Migrant remittances, a lifeline for many developing countries in Asia and the Pacific, have grown dramatically with barely any support by the public sector or donor agencies. A recent ADB forum discussed how governments can make better use of this money to create domestic job opportunities.
Over the past decade, many developing countries have made substantial progress toward reducing poverty, and remittances sent by migrant workers have hugely contributed to this progress.
In ADB’s developing member countries, remittances nearly tripled from $92 billion in 2005 to $246 billion in 2013. This huge flow of remittances helped reduced poverty levels, mostly through increased spending on food and other essential items, housing, and education. It is estimated that remittances helped reduce the poverty level by 1.5% in Bangladesh, 5% in Indonesia, and 2% in Viet Nam from 2000 to 2005.
The remittances growth is a reflection of high worker migration from developing countries to wealthier economies such as those in the Middle East. Migration and remittances have grown rapidly, however, with little or no support from the public sector or from donor agencies which have few projects to directly support migrant workers and remittances.
Moreover, we in fact know little about remittances beyond the headline numbers. How are they transmitted? How exactly do migrant worker households spend that money? How can we better channel remittances to reduce poverty? Have remittances really contributed to inclusive, sustainable economic growth in receiving countries? And above all, how can governments make use of remittances to create more domestic job opportunities, and thus reduce the need for so many workers to leave?
ADB recently hosted the Forum on Promoting Remittances for Development Finance to find answers to those questions. The discussions covered issues like impact on economic growth, household investments, access to finance and technology innovations, and investments. Here are a few takeaways:
- Remittances can contribute to economic growth if the receiving household saves or puts the money into the formal financial system which would channel the money into public and private investments.
- Households spend most of the remittances they receive. In Bangladesh, 84% of remittances is consumed. Only 14% is saved, mainly due to transaction costs such as fees to open a bank account, lack of trust in financial institutions, regulatory barriers like official identification documents that many poor people lack, a dearth of information and financial literacy, social constraints, and behavior barriers. Studies suggest more financial education helps households to save more.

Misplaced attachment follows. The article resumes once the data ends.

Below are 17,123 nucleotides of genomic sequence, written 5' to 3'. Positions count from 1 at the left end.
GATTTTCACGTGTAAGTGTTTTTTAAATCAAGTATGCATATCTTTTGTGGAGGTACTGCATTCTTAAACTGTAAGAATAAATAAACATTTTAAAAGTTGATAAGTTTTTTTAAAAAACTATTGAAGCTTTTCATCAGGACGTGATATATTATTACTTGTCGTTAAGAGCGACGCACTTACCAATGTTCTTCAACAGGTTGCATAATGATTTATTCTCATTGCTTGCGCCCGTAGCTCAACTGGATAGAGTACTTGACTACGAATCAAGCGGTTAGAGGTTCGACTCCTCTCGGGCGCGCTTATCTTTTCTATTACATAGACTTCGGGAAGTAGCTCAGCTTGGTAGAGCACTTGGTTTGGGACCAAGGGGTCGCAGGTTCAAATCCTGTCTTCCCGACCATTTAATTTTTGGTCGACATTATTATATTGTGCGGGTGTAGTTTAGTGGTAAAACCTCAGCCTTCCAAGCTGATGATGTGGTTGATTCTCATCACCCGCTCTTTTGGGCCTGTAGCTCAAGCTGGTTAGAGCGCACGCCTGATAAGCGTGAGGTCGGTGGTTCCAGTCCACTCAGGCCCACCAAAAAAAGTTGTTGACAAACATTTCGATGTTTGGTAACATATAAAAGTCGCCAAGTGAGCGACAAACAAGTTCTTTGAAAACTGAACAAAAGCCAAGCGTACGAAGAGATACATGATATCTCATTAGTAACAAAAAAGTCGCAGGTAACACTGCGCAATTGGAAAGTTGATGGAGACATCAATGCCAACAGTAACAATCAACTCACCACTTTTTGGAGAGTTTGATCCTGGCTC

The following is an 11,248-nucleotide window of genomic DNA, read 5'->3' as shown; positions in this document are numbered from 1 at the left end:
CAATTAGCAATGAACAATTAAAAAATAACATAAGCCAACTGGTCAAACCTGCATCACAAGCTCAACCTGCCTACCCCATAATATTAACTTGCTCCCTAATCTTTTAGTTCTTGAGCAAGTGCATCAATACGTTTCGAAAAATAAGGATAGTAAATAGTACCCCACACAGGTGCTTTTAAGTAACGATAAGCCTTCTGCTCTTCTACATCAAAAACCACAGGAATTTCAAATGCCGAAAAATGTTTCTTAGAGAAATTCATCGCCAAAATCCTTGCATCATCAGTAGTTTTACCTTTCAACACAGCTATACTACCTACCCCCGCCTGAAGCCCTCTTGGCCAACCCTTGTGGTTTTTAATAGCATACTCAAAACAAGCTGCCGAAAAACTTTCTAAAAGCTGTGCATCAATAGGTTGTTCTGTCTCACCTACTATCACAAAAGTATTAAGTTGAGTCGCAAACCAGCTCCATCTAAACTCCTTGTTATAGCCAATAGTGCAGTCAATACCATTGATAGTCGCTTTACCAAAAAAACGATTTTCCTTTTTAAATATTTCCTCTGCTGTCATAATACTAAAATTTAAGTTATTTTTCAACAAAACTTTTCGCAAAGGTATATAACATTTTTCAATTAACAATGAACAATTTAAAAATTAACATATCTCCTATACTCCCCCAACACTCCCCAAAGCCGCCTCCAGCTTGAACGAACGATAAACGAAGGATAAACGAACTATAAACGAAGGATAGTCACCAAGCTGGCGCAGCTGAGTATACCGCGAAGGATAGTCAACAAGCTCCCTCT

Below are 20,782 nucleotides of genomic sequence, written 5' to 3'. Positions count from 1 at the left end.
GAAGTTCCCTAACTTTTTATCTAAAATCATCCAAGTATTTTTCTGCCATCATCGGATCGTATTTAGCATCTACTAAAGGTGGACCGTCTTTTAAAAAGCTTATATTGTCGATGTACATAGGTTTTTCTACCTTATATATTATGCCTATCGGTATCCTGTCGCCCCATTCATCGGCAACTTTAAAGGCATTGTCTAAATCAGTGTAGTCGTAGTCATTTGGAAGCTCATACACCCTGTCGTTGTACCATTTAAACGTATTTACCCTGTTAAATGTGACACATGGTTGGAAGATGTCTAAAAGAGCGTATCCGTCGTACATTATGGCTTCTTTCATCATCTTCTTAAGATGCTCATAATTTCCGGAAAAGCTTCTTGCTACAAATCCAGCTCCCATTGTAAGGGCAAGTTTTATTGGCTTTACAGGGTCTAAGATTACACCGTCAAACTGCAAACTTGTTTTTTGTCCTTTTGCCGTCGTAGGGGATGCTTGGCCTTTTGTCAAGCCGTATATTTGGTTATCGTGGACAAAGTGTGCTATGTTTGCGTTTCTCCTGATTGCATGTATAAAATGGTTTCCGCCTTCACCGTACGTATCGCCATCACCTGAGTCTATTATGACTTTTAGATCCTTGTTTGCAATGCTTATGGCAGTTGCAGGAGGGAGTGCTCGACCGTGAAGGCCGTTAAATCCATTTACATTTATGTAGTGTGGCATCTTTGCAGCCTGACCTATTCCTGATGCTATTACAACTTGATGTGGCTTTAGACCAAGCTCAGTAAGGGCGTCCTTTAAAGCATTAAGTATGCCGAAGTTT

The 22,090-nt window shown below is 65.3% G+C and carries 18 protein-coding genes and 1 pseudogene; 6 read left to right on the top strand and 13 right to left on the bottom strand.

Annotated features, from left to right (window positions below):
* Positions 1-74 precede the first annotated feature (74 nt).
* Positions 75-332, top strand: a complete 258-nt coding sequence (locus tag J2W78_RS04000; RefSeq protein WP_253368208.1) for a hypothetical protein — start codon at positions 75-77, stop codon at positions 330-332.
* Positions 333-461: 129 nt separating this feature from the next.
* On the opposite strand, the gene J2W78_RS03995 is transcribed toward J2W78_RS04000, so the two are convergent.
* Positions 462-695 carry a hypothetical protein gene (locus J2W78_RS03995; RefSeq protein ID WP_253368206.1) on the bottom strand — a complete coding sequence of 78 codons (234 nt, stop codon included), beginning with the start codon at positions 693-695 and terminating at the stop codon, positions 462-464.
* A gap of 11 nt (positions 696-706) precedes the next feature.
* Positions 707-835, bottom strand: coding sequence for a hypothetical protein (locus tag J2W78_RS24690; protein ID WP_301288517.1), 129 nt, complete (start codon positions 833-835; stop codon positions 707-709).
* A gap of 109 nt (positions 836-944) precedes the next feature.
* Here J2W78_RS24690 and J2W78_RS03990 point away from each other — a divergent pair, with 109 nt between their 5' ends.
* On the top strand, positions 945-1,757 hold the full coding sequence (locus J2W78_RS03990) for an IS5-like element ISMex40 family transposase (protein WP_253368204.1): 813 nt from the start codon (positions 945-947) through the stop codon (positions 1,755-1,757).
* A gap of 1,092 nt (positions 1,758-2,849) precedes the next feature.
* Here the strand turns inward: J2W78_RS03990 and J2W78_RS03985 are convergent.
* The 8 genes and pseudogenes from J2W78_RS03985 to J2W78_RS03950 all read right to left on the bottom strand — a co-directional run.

- To channel remittances for investments, it is essential to expand access to formal financial services. Digital finance has an enormous potential to capture remittances in the formal financial system. In Bangladesh, only 15% of the population has access to banks, but 60% have mobile phones. “bKash,” the mobile-based banking service offered by the country’s BRAC Bank, has 15 million registered customers and daily transactions worth $26 million. Digital finance can help include poor people in the formal financial sector, and enable them to save and invest in financial assets.
- Capital market instruments such as diaspora bonds and securitization of future flow of remittances are available to capture remittances for investments on a national level. In Africa, Ethiopia, Ghana, and Kenya raised $400 million, $20 million and $154 million, respectively, through sovereign bond issuances targeting non-resident nationals willing to contribute part of their savings to their home countries. To tap diaspora investments, though, countries should develop the right structure, marketing and distribution channels, and build long-term relationships with the target investors.
So what is the way forward? The forum identified three potential areas for support:
- Improving financial education.
- Expanding digital finance.
- Promoting remittance-linked capital market instruments.
Both the public and the private sector, including donors, must think about concerted assistance in these areas. For example, governments can promote financial education for migrant workers before they go abroad. Donors can support developing financial sector infrastructure IT systems such as core banking system, e-payment and networks to promote digital finance. They can also help develop enabling legal and regulatory frameworks for remittance securitization and diaspora bonds. More essentially, governments and donors must have a vision to leverage remittances to develop viable local industries to generate local employment opportunities, so in the long run workers can find good jobs at home rather than migrate out of necessity.